Correlation of tumor-infiltrative lymphocyte subtypes alteration with neoangiogenesis before and after neoadjuvant chemotherapy treatment in breast cancer patients: - An immunohistochemical study of vasohibin-1 and double immunostaining of CD8 and FOXP3 in correlation with the pathological response -

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Abstract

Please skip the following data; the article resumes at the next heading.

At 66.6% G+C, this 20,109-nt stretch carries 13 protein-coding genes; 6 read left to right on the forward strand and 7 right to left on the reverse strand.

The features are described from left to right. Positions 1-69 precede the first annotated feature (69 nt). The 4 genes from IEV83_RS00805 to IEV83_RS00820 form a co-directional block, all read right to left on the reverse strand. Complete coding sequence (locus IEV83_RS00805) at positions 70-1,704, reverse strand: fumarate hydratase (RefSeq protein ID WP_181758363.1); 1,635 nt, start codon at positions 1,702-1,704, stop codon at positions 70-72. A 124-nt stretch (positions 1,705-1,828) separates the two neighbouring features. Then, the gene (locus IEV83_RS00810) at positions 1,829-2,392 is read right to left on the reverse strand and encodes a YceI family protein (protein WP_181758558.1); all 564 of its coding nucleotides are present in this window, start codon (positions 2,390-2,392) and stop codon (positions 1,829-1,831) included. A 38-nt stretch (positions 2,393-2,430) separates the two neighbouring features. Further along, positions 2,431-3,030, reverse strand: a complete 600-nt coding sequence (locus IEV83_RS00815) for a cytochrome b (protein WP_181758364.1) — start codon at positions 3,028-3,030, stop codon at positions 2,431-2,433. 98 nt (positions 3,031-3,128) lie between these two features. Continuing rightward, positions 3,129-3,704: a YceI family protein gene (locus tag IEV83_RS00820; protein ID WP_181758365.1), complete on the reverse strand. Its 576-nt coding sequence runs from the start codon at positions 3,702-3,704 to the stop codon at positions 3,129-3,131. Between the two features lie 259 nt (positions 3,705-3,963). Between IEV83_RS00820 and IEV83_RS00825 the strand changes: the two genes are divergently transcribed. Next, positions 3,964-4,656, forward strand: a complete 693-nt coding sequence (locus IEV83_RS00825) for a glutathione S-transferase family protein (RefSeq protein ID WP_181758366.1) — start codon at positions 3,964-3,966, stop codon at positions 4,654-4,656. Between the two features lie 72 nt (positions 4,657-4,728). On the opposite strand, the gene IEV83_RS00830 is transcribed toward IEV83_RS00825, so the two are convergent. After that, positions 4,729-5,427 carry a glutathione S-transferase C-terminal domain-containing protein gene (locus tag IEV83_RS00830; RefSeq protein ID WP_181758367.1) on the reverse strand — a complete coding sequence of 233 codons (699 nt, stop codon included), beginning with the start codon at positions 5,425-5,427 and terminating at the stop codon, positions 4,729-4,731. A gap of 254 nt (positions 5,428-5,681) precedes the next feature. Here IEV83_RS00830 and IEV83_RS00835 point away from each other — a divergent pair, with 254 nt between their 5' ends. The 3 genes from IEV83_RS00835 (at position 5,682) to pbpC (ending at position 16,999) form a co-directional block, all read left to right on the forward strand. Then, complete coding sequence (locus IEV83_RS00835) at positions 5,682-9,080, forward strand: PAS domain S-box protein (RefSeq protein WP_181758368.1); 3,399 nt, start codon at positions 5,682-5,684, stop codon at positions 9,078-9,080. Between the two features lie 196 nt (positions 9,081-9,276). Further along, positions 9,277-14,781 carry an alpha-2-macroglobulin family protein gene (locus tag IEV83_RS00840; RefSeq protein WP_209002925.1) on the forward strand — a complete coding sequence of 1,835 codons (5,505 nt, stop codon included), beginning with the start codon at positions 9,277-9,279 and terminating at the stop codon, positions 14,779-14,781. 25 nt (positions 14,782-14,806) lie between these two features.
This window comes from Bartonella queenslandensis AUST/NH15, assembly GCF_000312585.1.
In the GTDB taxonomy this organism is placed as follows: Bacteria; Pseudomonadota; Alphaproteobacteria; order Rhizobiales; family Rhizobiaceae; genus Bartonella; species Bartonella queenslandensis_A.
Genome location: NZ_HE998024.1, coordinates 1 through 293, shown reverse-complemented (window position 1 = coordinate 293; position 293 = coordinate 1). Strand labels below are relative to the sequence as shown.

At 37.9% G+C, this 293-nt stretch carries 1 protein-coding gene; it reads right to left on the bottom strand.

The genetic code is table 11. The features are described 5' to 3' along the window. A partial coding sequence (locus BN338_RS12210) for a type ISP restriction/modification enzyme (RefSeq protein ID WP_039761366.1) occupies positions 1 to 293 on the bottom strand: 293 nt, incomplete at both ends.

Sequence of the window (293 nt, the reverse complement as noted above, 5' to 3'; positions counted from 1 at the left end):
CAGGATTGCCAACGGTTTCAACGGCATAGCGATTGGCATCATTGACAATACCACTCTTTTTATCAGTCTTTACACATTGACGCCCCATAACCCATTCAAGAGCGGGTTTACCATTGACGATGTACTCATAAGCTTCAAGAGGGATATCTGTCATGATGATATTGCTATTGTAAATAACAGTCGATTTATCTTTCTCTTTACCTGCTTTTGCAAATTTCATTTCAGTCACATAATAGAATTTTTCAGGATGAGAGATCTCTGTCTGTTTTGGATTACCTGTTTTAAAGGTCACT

The two most important factors in tumor-stromal interactions are tumor-infiltrating lymphocytes (TIL) and neoangiogenesis (NAng). While changes of these parameters in responders of neoadjuvant chemotherapy (NCTx) have been reported, their correlation with pathological response in breast cancer (BC) patients treated with NCTx have not been described. We therefore evaluated alterations of the TIL subtypes ratio and alterations of NAng using the vasohibin-1-positive ratio (VPR) in BC patients during the course of NCTx. To this aim we used: (i) double immunohistochemistry of CD8 cytotoxic T cells and T regulatory cells (Treg) with Foxp3, determining the CD8+/Foxp3 ratio; (ii) immunostaining of CD31 and vasohibin-1, yielding the VPR, which reflects the NAng status. Changes between the CD8+/Foxp3 ratio and VPR before and after therapy were then correlated with the pathological response of the patients. A concomitant significant decrement of Foxp3 and NAng, represented by VPR, were detected only in NCTx pathological responders (p<0.001 and p=0.044, respectively). The CD8+/Foxp3 ratio increased in both responders and non-responders, but to greater extent in responders (p=0.02). The changes of VPR in the NCTx-treated group differed from those recorded for the patients treated with aromatase inhibitors and shown in our earlier study; this indicates that the reactions of the tumor-stromal interaction to therapy were different among different treatments in BC patients. Changes in Foxp3 and VPR in responders may reflect the dynamic activity of tumor stroma and host immune response to tumor antigens in the tumor microenvironment in response to the NCTx. VPR can be a potential surrogate marker in BC specimens for predicting the response to NCTx, incorporating both features of carcinoma and stromal cells.

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